There aren’t many that are necessary, so there is no reason to delay this process. If you do not have your state plan in place by 50, you definitely want to get everything together.

What is a Will?

If you are going to create a will, this is something that you should do as soon as possible. It will help by leaving instructions for your loved ones once you have passed.

A will has instructions and will designate a power of attorney so that your family knows what to do. Many people pass away without a will leaving their families in the dark about their last wishes.

This is completely preventable since a Will is very easy to create for the future.

What is a Trust?

A trust is another important document that includes property or other investments. This controls how your assets will be distributed if you become incapacitated or pass away.

This can help your family to avoid probate as well as family squabbles. This is important whether you have a lot of assets or just a few that need to be distributed.

Should You Update Your Estate Plan?

Something that many people forget about is updating their estate plans. You may think that you create these documents and you can forget about them, but that isn’t always the case.

There are instances where you may want to go back and update certain documents. These are usually considered to be triggers or milestones throughout your life.

This could be anything from winning the lottery to inheriting valuable assets. Anything that increases your wealth should automatically lead to you updating your estate plan for the future.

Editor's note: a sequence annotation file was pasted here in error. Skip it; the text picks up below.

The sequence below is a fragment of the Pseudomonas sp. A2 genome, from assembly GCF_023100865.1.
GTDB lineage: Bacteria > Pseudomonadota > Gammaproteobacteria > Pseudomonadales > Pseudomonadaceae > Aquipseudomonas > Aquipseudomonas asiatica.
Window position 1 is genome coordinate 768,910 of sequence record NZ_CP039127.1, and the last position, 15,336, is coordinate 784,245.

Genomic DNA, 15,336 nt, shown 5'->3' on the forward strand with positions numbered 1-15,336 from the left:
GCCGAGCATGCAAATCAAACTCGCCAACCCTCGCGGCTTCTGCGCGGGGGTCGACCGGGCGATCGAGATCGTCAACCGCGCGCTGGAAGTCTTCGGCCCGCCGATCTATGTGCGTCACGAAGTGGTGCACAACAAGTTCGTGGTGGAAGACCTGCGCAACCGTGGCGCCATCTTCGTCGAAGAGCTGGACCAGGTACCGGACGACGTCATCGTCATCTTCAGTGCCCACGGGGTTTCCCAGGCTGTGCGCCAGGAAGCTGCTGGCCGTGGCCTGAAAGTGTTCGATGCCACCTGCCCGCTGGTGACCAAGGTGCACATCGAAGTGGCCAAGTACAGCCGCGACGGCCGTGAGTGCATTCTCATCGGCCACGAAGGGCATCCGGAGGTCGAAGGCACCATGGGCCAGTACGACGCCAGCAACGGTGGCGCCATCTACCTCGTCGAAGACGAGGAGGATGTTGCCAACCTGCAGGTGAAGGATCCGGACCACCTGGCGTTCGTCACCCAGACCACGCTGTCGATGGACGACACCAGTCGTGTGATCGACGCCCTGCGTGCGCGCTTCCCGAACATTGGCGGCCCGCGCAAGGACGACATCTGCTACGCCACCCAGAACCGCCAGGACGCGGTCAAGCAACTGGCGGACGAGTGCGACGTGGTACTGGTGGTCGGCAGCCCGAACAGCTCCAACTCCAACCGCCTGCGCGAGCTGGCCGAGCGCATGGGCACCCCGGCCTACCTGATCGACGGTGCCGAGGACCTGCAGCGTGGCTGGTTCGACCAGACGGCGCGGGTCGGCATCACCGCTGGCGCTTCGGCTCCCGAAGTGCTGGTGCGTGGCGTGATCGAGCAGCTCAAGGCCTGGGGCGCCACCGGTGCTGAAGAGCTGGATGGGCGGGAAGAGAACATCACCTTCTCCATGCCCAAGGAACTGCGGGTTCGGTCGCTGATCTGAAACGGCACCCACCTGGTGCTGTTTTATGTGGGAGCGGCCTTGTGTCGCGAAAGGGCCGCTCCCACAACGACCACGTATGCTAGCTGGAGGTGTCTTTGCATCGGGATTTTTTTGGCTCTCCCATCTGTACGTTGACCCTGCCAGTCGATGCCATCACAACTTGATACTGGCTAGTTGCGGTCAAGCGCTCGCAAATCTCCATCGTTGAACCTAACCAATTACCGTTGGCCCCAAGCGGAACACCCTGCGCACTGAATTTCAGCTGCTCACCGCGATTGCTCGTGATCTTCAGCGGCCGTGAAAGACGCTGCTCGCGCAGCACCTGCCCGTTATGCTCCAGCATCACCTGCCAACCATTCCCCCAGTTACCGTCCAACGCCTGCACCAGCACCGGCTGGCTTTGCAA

Most experts recommend revisiting your estate plan every 3 to 5 years. A lot can change in a few years, so doing this will refresh your memory of what you need to update.

Hiring Someone to Help With Your Estate Plan

If you are getting your estate plan in place, you may wonder if you should hire someone. It is a good idea to hire an attorney who has experience in estate planning and other legal plans.

This could include anything from special-needs planning to charitable planning. There are many life occurrences where you may want a plan in case something happens.

Not everyone needs to hire an attorney to help them do this, it just depends on the situation. For the most part, the majority of people should consider this to make life easier.

It can be hard to know what you need between wills, trusts, and property transfer documents. It can be confusing, and everything needs to be done legally.

Having an attorney on your side can make this process easier and faster. They can handle the legal side to ensure that all of your documents have authority.

The Right Time to Prepare Your Estate Plan

If you have not created your estate plan yet, now is the time. Estate planning can be done at any time and ensures that your assets will be distributed correctly once you are gone.